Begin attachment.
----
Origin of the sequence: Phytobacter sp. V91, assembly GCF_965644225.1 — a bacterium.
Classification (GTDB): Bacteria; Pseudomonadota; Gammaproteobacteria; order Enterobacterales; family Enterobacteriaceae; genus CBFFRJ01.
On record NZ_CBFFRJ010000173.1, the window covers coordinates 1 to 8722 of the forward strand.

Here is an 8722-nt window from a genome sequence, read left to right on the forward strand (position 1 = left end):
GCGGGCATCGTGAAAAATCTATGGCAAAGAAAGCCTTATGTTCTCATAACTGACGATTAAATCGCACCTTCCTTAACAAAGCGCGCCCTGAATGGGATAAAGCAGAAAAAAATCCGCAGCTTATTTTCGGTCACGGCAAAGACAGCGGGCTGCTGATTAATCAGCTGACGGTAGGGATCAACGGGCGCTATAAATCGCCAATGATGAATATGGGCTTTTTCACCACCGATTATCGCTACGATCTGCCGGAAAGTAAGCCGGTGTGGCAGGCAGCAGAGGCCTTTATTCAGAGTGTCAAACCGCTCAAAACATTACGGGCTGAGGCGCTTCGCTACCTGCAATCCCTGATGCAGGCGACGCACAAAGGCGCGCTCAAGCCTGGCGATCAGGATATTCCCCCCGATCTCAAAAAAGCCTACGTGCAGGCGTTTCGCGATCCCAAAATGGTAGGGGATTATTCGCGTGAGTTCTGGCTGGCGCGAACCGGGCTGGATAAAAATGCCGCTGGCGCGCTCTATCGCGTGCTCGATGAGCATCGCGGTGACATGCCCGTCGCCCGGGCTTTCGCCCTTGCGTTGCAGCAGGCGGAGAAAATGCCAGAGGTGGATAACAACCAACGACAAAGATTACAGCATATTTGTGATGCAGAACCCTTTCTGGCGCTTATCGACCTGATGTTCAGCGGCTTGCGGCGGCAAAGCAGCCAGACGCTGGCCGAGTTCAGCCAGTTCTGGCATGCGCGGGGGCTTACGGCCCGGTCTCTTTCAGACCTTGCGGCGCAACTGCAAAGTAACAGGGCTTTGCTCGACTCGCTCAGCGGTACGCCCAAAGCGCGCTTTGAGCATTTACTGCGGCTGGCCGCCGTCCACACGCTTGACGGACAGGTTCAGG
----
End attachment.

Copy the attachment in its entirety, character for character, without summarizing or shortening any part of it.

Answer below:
Origin of the sequence: Phytobacter sp. V91, assembly GCF_965644225.1 — a bacterium.
Classification (GTDB): Bacteria; Pseudomonadota; Gammaproteobacteria; order Enterobacterales; family Enterobacteriaceae; genus CBFFRJ01.
On record NZ_CBFFRJ010000173.1, the window covers coordinates 1 to 8722 of the forward strand.

Here is an 8722-nt window from a genome sequence, read left to right on the forward strand (position 1 = left end):
GCGGGCATCGTGAAAAATCTATGGCAAAGAAAGCCTTATGTTCTCATAACTGACGATTAAATCGCACCTTCCTTAACAAAGCGCGCCCTGAATGGGATAAAGCAGAAAAAAATCCGCAGCTTATTTTCGGTCACGGCAAAGACAGCGGGCTGCTGATTAATCAGCTGACGGTAGGGATCAACGGGCGCTATAAATCGCCAATGATGAATATGGGCTTTTTCACCACCGATTATCGCTACGATCTGCCGGAAAGTAAGCCGGTGTGGCAGGCAGCAGAGGCCTTTATTCAGAGTGTCAAACCGCTCAAAACATTACGGGCTGAGGCGCTTCGCTACCTGCAATCCCTGATGCAGGCGACGCACAAAGGCGCGCTCAAGCCTGGCGATCAGGATATTCCCCCCGATCTCAAAAAAGCCTACGTGCAGGCGTTTCGCGATCCCAAAATGGTAGGGGATTATTCGCGTGAGTTCTGGCTGGCGCGAACCGGGCTGGATAAAAATGCCGCTGGCGCGCTCTATCGCGTGCTCGATGAGCATCGCGGTGACATGCCCGTCGCCCGGGCTTTCGCCCTTGCGTTGCAGCAGGCGGAGAAAATGCCAGAGGTGGATAACAACCAACGACAAAGATTACAGCATATTTGTGATGCAGAACCCTTTCTGGCGCTTATCGACCTGATGTTCAGCGGCTTGCGGCGGCAAAGCAGCCAGACGCTGGCCGAGTTCAGCCAGTTCTGGCATGCGCGGGGGCTTACGGCCCGGTCTCTTTCAGACCTTGCGGCGCAACTGCAAAGTAACAGGGCTTTGCTCGACTCGCTCAGCGGTACGCCCAAAGCGCGCTTTGAGCATTTACTGCGGCTGGCCGCCGTCCACACGCTTGACGGACAGGTTCAGG